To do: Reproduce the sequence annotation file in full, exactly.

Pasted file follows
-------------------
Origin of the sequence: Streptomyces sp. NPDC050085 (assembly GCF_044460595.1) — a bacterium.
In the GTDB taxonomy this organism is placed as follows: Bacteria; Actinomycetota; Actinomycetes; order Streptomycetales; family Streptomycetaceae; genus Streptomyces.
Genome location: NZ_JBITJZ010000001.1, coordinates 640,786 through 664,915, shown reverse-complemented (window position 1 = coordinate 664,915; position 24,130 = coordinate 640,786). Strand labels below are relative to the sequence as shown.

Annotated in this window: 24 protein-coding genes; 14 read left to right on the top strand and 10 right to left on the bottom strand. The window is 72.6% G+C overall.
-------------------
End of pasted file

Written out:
Origin of the sequence: Streptomyces sp. NPDC050085 (assembly GCF_044460595.1) — a bacterium.
In the GTDB taxonomy this organism is placed as follows: Bacteria; Actinomycetota; Actinomycetes; order Streptomycetales; family Streptomycetaceae; genus Streptomyces.
Genome location: NZ_JBITJZ010000001.1, coordinates 640,786 through 664,915, shown reverse-complemented (window position 1 = coordinate 664,915; position 24,130 = coordinate 640,786). Strand labels below are relative to the sequence as shown.

Annotated in this window: 24 protein-coding genes; 14 read left to right on the top strand and 10 right to left on the bottom strand. The window is 72.6% G+C overall.